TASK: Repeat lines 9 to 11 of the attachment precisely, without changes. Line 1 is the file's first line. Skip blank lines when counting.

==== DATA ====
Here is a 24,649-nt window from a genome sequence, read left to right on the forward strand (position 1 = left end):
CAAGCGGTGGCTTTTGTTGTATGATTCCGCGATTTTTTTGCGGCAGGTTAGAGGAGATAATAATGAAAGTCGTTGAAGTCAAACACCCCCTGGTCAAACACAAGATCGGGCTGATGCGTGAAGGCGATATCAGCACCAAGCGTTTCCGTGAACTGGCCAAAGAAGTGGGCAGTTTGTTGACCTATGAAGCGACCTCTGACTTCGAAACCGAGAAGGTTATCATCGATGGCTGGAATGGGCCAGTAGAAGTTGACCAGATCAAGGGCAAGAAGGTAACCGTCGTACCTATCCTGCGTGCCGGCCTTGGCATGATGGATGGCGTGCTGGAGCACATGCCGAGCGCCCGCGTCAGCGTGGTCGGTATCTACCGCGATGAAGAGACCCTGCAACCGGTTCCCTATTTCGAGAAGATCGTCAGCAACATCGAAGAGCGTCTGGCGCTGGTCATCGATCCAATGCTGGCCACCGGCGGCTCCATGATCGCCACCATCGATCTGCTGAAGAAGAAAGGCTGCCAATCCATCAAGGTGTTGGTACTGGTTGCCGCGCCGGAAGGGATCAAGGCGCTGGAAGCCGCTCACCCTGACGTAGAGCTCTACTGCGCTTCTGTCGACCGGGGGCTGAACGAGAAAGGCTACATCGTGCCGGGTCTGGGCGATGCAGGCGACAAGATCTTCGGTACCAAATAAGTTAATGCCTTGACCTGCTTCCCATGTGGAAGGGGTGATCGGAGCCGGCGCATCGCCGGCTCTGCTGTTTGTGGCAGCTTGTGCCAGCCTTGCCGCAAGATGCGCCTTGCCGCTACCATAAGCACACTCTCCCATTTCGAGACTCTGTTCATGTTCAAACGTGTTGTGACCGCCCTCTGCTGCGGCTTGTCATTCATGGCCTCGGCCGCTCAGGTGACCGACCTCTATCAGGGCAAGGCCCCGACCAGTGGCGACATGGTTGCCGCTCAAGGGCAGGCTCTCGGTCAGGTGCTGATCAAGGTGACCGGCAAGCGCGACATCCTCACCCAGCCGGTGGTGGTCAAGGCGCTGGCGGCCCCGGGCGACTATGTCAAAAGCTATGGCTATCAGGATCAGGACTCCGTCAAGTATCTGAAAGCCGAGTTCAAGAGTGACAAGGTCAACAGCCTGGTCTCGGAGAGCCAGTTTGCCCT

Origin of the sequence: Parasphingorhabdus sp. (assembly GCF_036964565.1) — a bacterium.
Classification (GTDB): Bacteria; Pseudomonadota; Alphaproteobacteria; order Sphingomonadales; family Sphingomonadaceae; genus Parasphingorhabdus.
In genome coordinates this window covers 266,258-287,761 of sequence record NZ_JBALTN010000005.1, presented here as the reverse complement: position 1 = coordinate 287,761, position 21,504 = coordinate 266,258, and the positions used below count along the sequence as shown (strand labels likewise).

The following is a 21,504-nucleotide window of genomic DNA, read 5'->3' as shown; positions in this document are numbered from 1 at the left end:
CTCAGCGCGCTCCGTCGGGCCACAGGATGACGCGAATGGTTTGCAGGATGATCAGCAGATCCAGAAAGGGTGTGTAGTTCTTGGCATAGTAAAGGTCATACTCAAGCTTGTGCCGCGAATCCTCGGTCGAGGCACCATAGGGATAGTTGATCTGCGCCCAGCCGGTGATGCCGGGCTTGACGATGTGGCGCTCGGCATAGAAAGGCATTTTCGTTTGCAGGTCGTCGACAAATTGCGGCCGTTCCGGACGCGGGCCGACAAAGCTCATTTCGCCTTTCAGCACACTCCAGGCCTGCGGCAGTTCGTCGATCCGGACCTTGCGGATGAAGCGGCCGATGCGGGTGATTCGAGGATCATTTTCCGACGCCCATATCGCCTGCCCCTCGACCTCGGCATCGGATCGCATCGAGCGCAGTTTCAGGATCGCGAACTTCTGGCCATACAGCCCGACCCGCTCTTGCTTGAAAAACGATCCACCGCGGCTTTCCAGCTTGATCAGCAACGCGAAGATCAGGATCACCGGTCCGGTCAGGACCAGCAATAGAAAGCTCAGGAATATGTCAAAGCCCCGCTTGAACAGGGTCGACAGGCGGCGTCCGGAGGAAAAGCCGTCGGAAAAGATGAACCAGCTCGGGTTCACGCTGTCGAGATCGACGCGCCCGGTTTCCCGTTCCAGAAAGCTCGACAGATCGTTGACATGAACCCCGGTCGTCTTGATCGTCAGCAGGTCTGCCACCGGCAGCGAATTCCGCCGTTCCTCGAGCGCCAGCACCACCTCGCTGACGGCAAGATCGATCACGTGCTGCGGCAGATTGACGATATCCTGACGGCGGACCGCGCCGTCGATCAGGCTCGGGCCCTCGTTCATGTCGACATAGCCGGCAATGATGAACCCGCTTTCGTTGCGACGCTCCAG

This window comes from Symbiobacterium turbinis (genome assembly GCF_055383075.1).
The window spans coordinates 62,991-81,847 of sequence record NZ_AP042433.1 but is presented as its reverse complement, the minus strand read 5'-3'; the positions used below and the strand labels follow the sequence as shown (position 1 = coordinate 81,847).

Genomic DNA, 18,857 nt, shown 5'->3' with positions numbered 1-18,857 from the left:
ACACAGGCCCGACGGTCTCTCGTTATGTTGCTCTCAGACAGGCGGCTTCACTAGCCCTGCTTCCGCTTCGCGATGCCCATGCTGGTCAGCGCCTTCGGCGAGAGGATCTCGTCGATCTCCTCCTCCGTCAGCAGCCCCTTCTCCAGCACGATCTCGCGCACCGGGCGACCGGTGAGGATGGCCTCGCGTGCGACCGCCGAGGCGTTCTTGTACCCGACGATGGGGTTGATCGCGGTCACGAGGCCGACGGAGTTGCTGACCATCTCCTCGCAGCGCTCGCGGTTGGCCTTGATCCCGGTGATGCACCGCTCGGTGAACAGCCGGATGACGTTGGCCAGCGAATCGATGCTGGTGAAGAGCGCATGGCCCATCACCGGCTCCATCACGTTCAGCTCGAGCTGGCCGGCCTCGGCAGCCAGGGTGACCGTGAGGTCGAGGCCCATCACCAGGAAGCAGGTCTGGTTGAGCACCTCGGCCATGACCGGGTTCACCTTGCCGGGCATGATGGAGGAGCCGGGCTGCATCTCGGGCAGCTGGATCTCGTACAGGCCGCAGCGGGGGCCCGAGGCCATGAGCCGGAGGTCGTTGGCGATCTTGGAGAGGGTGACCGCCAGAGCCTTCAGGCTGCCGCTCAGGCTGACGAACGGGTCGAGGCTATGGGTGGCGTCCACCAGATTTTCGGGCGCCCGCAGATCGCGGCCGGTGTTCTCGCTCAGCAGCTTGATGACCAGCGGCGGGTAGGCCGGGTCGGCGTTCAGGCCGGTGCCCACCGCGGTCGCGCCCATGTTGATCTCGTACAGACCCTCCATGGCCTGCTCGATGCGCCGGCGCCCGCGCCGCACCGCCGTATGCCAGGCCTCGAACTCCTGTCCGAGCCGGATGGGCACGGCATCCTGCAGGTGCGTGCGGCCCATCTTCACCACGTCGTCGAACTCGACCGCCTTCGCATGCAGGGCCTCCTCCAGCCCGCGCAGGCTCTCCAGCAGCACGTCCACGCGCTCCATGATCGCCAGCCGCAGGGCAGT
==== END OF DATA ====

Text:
The window spans coordinates 62,991-81,847 of sequence record NZ_AP042433.1 but is presented as its reverse complement, the minus strand read 5'-3'; the positions used below and the strand labels follow the sequence as shown (position 1 = coordinate 81,847).

Genomic DNA, 18,857 nt, shown 5'->3' with positions numbered 1-18,857 from the left:
ACACAGGCCCGACGGTCTCTCGTTATGTTGCTCTCAGACAGGCGGCTTCACTAGCCCTGCTTCCGCTTCGCGATGCCCATGCTGGTCAGCGCCTTCGGCGAGAGGATCTCGTCGATCTCCTCCTCCGTCAGCAGCCCCTTCTCCAGCACGATCTCGCGCACCGGGCGACCGGTGAGGATGGCCTCGCGTGCGACCGCCGAGGCGTTCTTGTACCCGACGATGGGGTTGATCGCGGTCACGAGGCCGACGGAGTTGCTGACCATCTCCTCGCAGCGCTCGCGGTTGGCCTTGATCCCGGTGATGCACCGCTCGGTGAACAGCCGGATGACGTTGGCCAGCGAATCGATGCTGGTGAAGAGCGCATGGCCCATCACCGGCTCCATCACGTTCAGCTCGAGCTGGCCGGCCTCGGCAGCCAGGGTGACCGTGAGGTCGAGGCCCATCACCAGGAAGCAGGTCTGGTTGAGCACCTCGGCCATGACCGGGTTCACCTTGCCGGGCATGATGGAGGAGCCGGGCTGCATCTCGGGCAGCTGGATCTCGTACAGGCCGCAGCGGGGGCCCGAGGCCATGAGCCGGAGGTCGTTGGCGATCTTGGAGAGGGTGACCGCCAGAGCCTTCAGGCTGCCGCTCAGGCTGACGAACGGGTCGAGGCTATGGGTGGCGTCCACCAGATTTTCGGGCGCCCGCAGATCGCGGCCGGTGTTCTCGCTCAGCAGCTTGATGACCAGCGGCGGGTAGGCCGGGTCGGCGTTCAGGCCGGTGCCCACCGCGGTCGCGCCCATGTTGATCTCGTACAGACCCTCCATGGCCTGCTCGATGCGCCGGCGCCCGCGCCGCACCGCCGTATGCCAGGCCTCGAACTCCTGTCCGAGCCGGATGGGCACGGCATCCTGCAGGTGCGTGCGGCCCATCTTCACCACGTCGTCGAACTCGACCGCCTTCGCATGCAGGGCCTCCTCCAGCCCGCGCAGGCTCTCCAGCAGCACGTCCACGCGCTCCATGATCGCCAGCCGCAGGGCAGT